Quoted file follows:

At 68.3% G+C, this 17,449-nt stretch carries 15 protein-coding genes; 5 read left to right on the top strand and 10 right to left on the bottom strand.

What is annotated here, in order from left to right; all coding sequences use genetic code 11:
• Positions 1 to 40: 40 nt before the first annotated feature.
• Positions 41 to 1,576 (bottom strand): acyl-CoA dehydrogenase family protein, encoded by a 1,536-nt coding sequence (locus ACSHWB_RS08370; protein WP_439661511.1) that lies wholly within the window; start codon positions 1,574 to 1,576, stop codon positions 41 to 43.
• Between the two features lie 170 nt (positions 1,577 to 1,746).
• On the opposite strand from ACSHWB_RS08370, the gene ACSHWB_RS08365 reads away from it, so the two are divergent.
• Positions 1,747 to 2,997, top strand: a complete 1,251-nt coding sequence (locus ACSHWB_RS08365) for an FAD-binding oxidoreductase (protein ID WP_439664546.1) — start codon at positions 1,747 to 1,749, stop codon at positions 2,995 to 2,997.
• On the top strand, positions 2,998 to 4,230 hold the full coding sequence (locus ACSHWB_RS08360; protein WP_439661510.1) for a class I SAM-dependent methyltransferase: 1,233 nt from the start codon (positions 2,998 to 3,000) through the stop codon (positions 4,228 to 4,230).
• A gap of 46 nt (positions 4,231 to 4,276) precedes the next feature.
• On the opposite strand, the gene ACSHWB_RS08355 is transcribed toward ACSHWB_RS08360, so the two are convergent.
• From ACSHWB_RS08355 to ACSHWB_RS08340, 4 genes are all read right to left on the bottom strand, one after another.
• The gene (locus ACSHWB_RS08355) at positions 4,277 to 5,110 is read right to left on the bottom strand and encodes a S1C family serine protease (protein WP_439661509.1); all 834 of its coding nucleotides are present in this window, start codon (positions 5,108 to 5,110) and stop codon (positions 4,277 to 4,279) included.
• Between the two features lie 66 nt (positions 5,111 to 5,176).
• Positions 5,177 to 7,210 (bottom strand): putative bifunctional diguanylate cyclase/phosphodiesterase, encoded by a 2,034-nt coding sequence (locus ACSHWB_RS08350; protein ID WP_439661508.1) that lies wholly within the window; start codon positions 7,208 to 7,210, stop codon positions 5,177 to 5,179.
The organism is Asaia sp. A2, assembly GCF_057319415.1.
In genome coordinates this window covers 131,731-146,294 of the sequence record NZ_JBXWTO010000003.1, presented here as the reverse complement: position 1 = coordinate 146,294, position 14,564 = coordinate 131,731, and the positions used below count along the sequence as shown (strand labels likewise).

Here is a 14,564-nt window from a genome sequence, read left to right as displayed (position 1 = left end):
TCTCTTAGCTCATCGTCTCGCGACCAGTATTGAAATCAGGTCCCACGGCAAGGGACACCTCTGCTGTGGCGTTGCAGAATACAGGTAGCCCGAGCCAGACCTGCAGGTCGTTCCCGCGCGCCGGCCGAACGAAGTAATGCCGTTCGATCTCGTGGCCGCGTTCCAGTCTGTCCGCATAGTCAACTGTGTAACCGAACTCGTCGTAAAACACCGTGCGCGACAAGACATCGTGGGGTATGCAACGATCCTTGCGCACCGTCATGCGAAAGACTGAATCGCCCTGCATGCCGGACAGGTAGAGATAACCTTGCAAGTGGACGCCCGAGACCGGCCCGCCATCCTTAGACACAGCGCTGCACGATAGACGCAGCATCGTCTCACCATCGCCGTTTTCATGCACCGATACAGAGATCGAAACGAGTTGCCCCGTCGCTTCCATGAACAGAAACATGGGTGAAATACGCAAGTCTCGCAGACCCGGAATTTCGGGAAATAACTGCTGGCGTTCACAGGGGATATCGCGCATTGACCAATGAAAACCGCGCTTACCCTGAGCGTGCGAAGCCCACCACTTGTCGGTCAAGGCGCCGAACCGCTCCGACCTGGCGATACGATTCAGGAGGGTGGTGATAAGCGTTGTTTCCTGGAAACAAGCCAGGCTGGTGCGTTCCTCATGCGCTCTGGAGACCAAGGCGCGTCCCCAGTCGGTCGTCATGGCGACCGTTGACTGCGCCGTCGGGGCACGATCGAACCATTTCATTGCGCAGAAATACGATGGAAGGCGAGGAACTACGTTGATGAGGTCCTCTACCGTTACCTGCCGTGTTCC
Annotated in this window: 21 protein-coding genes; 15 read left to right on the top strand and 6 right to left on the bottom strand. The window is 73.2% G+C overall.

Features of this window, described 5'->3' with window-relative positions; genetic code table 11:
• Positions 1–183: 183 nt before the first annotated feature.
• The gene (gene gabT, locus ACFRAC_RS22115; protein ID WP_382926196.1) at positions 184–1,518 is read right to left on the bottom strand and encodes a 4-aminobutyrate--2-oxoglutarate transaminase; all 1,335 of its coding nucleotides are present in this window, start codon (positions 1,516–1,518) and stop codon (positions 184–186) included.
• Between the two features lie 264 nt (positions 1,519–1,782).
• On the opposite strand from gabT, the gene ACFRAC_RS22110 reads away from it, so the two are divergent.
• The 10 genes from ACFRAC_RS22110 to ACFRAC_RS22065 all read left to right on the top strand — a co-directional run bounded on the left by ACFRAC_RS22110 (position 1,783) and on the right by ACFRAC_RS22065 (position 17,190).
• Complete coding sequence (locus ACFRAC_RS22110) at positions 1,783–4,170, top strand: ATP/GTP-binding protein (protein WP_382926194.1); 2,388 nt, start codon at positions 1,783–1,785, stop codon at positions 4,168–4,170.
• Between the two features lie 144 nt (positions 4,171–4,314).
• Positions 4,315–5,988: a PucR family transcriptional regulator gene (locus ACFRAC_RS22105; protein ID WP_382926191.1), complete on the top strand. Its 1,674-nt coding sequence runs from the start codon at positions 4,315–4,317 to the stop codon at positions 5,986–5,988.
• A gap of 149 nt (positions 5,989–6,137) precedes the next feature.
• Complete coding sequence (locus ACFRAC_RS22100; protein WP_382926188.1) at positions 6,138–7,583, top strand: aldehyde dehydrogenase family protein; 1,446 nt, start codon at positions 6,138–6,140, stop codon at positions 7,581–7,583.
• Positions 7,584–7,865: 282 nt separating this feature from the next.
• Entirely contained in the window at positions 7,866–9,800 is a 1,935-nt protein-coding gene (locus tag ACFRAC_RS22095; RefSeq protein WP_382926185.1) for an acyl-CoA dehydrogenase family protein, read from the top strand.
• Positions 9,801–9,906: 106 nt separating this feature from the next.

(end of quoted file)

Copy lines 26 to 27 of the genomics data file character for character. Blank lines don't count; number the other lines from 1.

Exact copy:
• Complete coding sequence (locus ACFRAC_RS22110) at positions 1,783–4,170, top strand: ATP/GTP-binding protein (protein WP_382926194.1); 2,388 nt, start codon at positions 1,783–1,785, stop codon at positions 4,168–4,170.
• Between the two features lie 144 nt (positions 4,171–4,314).